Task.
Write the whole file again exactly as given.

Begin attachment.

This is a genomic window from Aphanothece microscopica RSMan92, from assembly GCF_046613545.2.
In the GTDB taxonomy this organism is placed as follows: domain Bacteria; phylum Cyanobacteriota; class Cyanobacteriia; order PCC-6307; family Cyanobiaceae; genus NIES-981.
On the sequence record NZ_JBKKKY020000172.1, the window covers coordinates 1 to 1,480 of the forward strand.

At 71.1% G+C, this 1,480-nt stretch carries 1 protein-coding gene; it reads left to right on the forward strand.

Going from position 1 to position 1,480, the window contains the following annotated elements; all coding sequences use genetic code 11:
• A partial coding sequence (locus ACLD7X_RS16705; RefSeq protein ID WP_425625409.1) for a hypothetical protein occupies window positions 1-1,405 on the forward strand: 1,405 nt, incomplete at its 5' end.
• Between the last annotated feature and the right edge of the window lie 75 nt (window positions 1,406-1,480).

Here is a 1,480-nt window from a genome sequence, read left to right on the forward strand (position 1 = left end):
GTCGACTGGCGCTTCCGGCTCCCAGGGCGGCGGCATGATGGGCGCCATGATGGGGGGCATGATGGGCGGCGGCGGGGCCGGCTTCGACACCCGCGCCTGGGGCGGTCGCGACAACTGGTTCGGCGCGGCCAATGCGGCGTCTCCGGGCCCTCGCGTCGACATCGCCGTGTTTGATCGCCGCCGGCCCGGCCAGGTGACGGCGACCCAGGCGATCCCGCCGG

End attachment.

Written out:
This is a genomic window from Aphanothece microscopica RSMan92, from assembly GCF_046613545.2.
In the GTDB taxonomy this organism is placed as follows: domain Bacteria; phylum Cyanobacteriota; class Cyanobacteriia; order PCC-6307; family Cyanobiaceae; genus NIES-981.
On the sequence record NZ_JBKKKY020000172.1, the window covers coordinates 1 to 1,480 of the forward strand.

At 71.1% G+C, this 1,480-nt stretch carries 1 protein-coding gene; it reads left to right on the forward strand.

Going from position 1 to position 1,480, the window contains the following annotated elements; all coding sequences use genetic code 11:
• A partial coding sequence (locus ACLD7X_RS16705; RefSeq protein ID WP_425625409.1) for a hypothetical protein occupies window positions 1-1,405 on the forward strand: 1,405 nt, incomplete at its 5' end.
• Between the last annotated feature and the right edge of the window lie 75 nt (window positions 1,406-1,480).

Here is a 1,480-nt window from a genome sequence, read left to right on the forward strand (position 1 = left end):
GTCGACTGGCGCTTCCGGCTCCCAGGGCGGCGGCATGATGGGCGCCATGATGGGGGGCATGATGGGCGGCGGCGGGGCCGGCTTCGACACCCGCGCCTGGGGCGGTCGCGACAACTGGTTCGGCGCGGCCAATGCGGCGTCTCCGGGCCCTCGCGTCGACATCGCCGTGTTTGATCGCCGCCGGCCCGGCCAGGTGACGGCGACCCAGGCGATCCCGCCGG